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|Signatures on this item|
|*The value given for each signature has been calculated by us based on the historical significance and rarity of the signature. Values of many pilot signatures have risen in recent years and will likely continue to rise as they become more and more rare.|
Marshall of the Royal Air Force, The Lord Craig of Radley, GCB OBE
*Signature Value : £15
|Lord Craig entered the RAF in 1951and was a QFI and Hunter fighter pilot before joining No 35 Sqn in 1962 to fly the then brand new Vulcan B2. He commanded No 35 Sqn until 1965 and flew numerous other types during his distinguished career. He was Commander-in-Chief RAF Strike Command, Chief of the Air Staff, Chief of the Defence Staff and in 1991 was appointed a Life Peer. His affection for the Vulcan has remained undiminished and he has the unique distinction of having flown the Vulcan in every rank in the RAF from Squadron Leader to Marshall of the Royal Air Force.|
Squadron Leader David Thomas
*Signature Value : £15
|Squadron Leader David Thomas joined the Royal Air Force in 1962. His Service career has been evenly split between being a qualified flying instructor and the Vulcan. He has completed 5 tours of duty on the Vulcan, 3 of them as an instructor, and he first displayed the aircraft in 1973. In addition to the Vulcan, he has instructed on the Jet Provost, Tucano, Jetstream, DC3 and Lancaster. Squadron Leader Thomas currently serves at Royal Air Force College Cranwelland on The Battle of Britain Memorial Flight.|
Squadron Leader Martin Withers, DFC
*Signature Value : £35
|Joined the RAF in 1968. In 1971, he was posted to 44 Sqn at RAF Waddington as a Vulcan co-pilot, remaining there on 50 Sqn as a captain until 1976. After 3 years as a Jet Provost QFI at RAF Linton-on-Ouse, he returned to RAF Scampton as a QFI on the Vulcan Operational Conversion Unit. When the OCU closed, he moved again to RAF Waddington as Pilot Leader and Squadron QFI on 101 Sqn. The following year, during the Falklands War, he and his crew were selected to fly 2 of the 5 Black Buck missions. Martin Withers was the captain on XM607, the first Vulcan to bomb in anger during the Falklands War. On 1 May 1982, just one month after the Argentine invasion, Withers and his crew completed Black Buck One, the longest distance bombing mission in history until that time, and one of the most significant, attacking Port Stanley airfield during an 8,000 mile, 16 hour flight from their base at Ascension Island. for which he was awarded the DFC, with the other crewmembers being Mentioned in Dispatches. With the final demise of the Vulcan squadrons, he returned to No1 FTS at RAF Linton-on-Ouse, where he served as squadron commander and Deputy Chief Instructor, until leaving the RAF in 1991, having flown over 5500 hours (2000 on Vulcans). Since then he has accumulated a further 9500 hours on a variety of airliners, and is now flying the Boeing 767.|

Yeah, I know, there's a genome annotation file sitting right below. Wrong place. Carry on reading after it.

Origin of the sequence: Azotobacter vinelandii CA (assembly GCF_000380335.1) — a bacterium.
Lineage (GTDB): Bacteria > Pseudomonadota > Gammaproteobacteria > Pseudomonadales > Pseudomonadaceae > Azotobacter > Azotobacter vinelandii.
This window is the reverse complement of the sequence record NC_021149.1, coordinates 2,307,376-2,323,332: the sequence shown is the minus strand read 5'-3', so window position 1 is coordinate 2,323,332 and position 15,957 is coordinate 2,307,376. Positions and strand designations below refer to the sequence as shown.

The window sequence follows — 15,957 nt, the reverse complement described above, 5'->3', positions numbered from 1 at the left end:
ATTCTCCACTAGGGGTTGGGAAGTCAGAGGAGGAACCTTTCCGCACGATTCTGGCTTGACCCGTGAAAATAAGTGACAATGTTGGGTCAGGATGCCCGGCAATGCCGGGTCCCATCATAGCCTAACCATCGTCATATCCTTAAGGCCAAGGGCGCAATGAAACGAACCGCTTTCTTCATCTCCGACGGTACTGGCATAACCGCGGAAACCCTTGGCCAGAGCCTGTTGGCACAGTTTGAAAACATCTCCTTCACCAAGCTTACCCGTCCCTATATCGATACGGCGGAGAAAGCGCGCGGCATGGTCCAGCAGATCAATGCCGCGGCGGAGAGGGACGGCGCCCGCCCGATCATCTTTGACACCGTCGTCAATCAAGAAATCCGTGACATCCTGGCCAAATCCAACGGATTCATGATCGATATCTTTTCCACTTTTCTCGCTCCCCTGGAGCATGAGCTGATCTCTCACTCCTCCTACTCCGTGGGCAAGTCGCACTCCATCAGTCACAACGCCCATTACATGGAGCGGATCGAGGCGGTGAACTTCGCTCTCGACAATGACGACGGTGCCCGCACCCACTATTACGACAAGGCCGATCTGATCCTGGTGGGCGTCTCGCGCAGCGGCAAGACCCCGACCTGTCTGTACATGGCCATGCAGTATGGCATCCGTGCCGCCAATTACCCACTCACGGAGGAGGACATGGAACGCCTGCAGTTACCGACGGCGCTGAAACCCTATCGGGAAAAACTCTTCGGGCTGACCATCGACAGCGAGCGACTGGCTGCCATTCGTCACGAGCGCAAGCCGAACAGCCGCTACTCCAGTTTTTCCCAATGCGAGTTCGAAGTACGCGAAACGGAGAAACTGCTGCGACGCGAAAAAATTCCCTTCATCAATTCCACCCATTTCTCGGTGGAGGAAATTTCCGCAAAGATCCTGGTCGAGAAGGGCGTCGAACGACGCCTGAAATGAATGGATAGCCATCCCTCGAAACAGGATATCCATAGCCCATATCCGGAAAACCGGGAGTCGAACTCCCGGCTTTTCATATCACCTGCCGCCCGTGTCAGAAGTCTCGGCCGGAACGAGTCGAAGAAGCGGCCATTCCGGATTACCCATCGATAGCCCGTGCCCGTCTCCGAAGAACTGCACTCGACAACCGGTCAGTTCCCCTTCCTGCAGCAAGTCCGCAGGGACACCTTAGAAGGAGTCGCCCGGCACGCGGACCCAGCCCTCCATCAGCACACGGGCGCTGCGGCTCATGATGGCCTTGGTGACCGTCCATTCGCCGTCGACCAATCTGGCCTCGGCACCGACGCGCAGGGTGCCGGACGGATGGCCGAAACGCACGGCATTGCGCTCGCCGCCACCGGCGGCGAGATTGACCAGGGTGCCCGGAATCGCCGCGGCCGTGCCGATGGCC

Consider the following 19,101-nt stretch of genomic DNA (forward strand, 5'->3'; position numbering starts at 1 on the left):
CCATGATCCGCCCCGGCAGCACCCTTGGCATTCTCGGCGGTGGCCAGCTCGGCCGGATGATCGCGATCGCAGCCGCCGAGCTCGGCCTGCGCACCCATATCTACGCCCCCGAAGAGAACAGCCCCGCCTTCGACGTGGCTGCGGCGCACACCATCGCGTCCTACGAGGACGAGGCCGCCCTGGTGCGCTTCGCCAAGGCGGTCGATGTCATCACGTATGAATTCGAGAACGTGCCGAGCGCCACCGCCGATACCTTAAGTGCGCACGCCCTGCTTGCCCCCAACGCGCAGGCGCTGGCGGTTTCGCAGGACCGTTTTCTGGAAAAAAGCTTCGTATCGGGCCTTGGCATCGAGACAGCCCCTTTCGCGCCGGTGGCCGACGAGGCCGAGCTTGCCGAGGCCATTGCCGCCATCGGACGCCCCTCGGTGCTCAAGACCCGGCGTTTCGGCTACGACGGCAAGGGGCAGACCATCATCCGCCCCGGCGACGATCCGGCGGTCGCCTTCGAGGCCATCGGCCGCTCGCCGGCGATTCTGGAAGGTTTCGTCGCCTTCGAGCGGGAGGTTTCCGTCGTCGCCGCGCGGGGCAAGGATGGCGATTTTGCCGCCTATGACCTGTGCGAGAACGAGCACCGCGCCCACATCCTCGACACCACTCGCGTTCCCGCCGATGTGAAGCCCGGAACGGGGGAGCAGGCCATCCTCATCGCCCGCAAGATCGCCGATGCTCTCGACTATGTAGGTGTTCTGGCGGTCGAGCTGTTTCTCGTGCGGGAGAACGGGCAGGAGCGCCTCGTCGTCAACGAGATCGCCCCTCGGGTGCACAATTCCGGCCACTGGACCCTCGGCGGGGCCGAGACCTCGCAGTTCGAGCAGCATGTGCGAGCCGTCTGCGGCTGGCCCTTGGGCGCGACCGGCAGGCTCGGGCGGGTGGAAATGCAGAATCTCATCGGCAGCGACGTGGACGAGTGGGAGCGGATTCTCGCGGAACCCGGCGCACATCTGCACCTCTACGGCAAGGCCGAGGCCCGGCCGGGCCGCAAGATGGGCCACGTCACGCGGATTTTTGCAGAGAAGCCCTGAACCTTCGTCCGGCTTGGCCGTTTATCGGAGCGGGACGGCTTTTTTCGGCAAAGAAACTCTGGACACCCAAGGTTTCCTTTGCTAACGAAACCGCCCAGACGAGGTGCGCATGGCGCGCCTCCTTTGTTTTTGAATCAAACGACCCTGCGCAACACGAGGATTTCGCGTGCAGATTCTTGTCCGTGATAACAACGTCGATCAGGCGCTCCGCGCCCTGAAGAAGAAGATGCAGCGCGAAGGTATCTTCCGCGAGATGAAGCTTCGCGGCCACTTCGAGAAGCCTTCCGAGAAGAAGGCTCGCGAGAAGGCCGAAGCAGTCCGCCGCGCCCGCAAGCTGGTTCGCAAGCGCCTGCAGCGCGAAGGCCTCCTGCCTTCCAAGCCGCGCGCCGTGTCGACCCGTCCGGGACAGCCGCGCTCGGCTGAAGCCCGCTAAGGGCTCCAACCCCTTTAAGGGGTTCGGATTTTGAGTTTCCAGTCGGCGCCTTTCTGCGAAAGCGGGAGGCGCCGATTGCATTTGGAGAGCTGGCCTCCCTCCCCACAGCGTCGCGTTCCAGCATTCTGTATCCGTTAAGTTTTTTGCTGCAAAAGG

|The Aircraft :|
|Vulcan||The Avro Vulcan was the worlds first delta winged heavy bomber. the first prototype flew on the 30th August 1952 and the first production Vulcan flew in February 1955. The first Avro Vulcan's arrived for service with the Royal Air Force with 230 operational Conversion Unit (OCU) at RAF Finningley in May 1956. with the first squadron to receive the Vulcan in July 1957 was 83 squadron. In April 1968 Bomber Command merged into the Newly created Strike Command with eight Squadrons being equipped with Vulcan's. A terrain Hugging variant was introduced (the Vulcan SR2) in 1973, to all squadrons except no. 27 squadron (Flying Elephants) which was a Maritime reconnaissance Sqd. The Last Major role for the Avro Bomber was the bombing of Argentinean Airfields in the Falkland Islands During The Falklands Conflict The Avro Vulcan high Altitude Bomber with a crew of five. Top Speed 650 mph with a ceiling of 60,000 feet. maximum range of 5750 miles (with in flight refuelling). with a conventional bomb load of 21 x 1000 lb bombs|
|Artist Details : Michael Rondot|
|Click here for a full list of all artwork by Michael Rondot|
Michael Rondot is well known in the military aviation world for his distinctive style of aircraft paintings and prints which have made him one of todays most widely collected aviation artists. During his 25 year career as a pilot in the Royal Air Force he flew over 5000 hours in combat jets, including Jaguar fighter bombers during the Gulf War, bringing a unique authority to his paintings that sets them in a class of their own. His portrayals of classic combat aircraft are much sought-after by both aviators and enthusiasts alike for their realism and powerful atmospheric settings.
More about Michael Rondot
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